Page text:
JCPenneys isn't about to bow to pressure from a fundamental Christian group One Million Moms (OMM) when it comes to keeping Ellen DeGeneres as the retailer's spokeswoman.
"We couldn't think of a better partner to help us put the fun back into the retail experience," JCPenney president Michael Francis said late last week.
The statement comes after OMM proclaimed a boycott against the department store for employing the openly-gay DeGeneres.
"More sales will be lost than gained unless they replace their spokesperson quickly," a rep wrote in the boycott proclamation. "Unless JCPenney decides to be neutral in the culture war then their brand transformation will be unsuccessful."
Fans of DeGeneres - both gay and straight - rushed to defend her, saying she was a positive role model for their families.
The group has also set their sights on Macy's for a pro-gay photo in a wedding catalog. While that one hasn't picked up steam, other celebrity boycotts have.
Kim Kardashian angered reality television fans after she announced her divorce from Kris Humphries on Oct. 31 after 72 days of marriage. Disgruntled television viewers soon started a petition to get boycott the Kardashian and Jenner clan and get their sponsors to drop them.
"It is a sad truth that many young people are looking up to this family and are modeling their appearance and behavior after them," petition organizer Cyndi Snider wrote in the petition, established in November 2011.
The petition soon moved to BoycottKim.com and gained many more signatures.
You might know Mario Batali as one of the hosts on the new ABC show "The Chew," but he's also a popular New York City chef - and a rich one, at that. However, he sparked the ire of other rich people when he made some comments late last year.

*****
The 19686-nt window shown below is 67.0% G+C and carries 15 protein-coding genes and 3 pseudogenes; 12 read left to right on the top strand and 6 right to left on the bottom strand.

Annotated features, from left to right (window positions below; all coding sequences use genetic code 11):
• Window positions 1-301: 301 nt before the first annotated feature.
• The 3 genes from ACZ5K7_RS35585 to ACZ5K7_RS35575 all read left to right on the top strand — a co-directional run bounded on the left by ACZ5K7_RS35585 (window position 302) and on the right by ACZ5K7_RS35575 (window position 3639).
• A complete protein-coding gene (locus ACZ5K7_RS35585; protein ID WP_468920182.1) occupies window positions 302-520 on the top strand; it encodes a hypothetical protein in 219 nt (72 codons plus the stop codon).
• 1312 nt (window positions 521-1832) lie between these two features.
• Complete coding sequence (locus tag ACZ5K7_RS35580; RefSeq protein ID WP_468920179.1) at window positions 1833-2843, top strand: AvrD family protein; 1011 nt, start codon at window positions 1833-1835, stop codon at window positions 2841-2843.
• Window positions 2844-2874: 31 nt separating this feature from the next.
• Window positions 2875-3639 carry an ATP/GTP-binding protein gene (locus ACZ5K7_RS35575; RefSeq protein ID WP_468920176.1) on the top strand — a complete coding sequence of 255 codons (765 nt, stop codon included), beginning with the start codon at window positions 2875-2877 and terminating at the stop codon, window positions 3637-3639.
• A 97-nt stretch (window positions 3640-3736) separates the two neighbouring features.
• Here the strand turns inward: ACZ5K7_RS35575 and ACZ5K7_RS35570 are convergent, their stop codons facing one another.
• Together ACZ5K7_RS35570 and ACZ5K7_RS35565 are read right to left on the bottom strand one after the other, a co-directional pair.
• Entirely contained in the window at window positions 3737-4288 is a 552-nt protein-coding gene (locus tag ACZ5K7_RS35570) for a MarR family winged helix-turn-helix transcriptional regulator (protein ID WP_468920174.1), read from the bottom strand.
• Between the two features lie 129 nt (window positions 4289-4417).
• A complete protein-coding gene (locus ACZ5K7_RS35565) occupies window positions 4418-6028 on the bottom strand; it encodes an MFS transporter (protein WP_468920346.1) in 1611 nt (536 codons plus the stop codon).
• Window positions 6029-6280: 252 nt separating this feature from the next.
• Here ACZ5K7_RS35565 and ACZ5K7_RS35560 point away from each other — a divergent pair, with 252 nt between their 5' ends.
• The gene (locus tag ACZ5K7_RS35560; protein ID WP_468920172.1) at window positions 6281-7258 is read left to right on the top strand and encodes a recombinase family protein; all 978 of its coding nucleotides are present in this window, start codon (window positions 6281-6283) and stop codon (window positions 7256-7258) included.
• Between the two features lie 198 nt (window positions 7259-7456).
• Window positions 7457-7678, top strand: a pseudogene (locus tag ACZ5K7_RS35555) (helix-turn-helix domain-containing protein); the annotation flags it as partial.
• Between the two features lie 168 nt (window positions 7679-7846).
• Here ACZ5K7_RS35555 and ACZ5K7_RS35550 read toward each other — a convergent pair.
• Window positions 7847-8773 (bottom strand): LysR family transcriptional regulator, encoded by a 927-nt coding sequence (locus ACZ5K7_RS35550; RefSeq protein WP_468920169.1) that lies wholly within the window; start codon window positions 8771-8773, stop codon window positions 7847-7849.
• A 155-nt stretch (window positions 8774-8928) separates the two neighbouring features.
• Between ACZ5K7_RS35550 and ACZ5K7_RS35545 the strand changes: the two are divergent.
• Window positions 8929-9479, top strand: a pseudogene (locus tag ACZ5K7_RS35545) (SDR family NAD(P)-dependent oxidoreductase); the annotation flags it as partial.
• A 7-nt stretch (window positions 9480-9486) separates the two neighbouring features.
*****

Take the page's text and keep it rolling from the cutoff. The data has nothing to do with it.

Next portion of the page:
"The ways the bankers have kind of toppled the way money is distributed and taken most of it into their hands is as good as Stalin or Hitler and the evil guys…[T]heir evil has had a huge effect on the world," he said in a Time.com panel with NBC's Brian Williams, among others.
Bankers and other Wall Street types were upset with the comparison - understandably - and called for colleagues to stop frequenting his expensive eateries.
"Cancel all reservations at Batali's eateries, including Babbo and Del Posto," one boycotting banker wrote on Eater.
Fans of the TLC reality show "All American Muslim" called for a boycott of Lowe's Home Improvement Center after the retailer pulled their advertisements from the show. The company pulled the ads after the Florida Family Association referred to the reality show as "propaganda that riskily hides the Islamic agenda's clear and present danger to American liberties and traditional values."
Soon after, Russell Simmons tweeted his intention to buy up the ad space vacated by Lowe's. California Sen. Ted Lieu also called for boycott for the hateful way Lowe's handled the situation.
"The show is about what it's like to be a Muslim in America, and it touches on the discrimination they sometimes face. And that kind of discrimination is exactly what's happening here with Lowe's," Lieu said at the time.
Have you ever boycotted anything endorsed by celebrities?
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